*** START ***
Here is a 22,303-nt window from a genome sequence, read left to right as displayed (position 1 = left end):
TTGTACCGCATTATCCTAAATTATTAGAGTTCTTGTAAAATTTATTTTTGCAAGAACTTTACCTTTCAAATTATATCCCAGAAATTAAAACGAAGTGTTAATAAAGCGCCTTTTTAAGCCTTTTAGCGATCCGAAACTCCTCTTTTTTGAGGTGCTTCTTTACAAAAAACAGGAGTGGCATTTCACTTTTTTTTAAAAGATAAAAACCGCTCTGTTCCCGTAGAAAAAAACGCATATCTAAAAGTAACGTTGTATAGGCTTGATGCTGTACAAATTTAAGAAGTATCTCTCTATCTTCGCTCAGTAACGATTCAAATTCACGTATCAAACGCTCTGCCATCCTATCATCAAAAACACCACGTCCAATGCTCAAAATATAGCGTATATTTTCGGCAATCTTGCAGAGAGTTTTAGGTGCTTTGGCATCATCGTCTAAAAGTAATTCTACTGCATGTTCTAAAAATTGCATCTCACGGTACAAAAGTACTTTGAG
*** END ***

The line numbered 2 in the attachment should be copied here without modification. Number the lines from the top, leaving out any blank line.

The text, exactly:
TTGTACCGCATTATCCTAAATTATTAGAGTTCTTGTAAAATTTATTTTTGCAAGAACTTTACCTTTCAAATTATATCCCAGAAATTAAAACGAAGTGTTAATAAAGCGCCTTTTTAAGCCTTTTAGCGATCCGAAACTCCTCTTTTTTGAGGTGCTTCTTTACAAAAAACAGGAGTGGCATTTCACTTTTTTTTAAAAGATAAAAACCGCTCTGTTCCCGTAGAAAAAAACGCATATCTAAAAGTAACGTTGTATAGGCTTGATGCTGTACAAATTTAAGAAGTATCTCTCTATCTTCGCTCAGTAACGATTCAAATTCACGTATCAAACGCTCTGCCATCCTATCATCAAAAACACCACGTCCAATGCTCAAAATATAGCGTATATTTTCGGCAATCTTGCAGAGAGTTTTAGGTGCTTTGGCATCATCGTCTAAAAGTAATTCTACTGCATGTTCTAAAAATTGCATCTCACGGTACAAAAGTACTTTGAG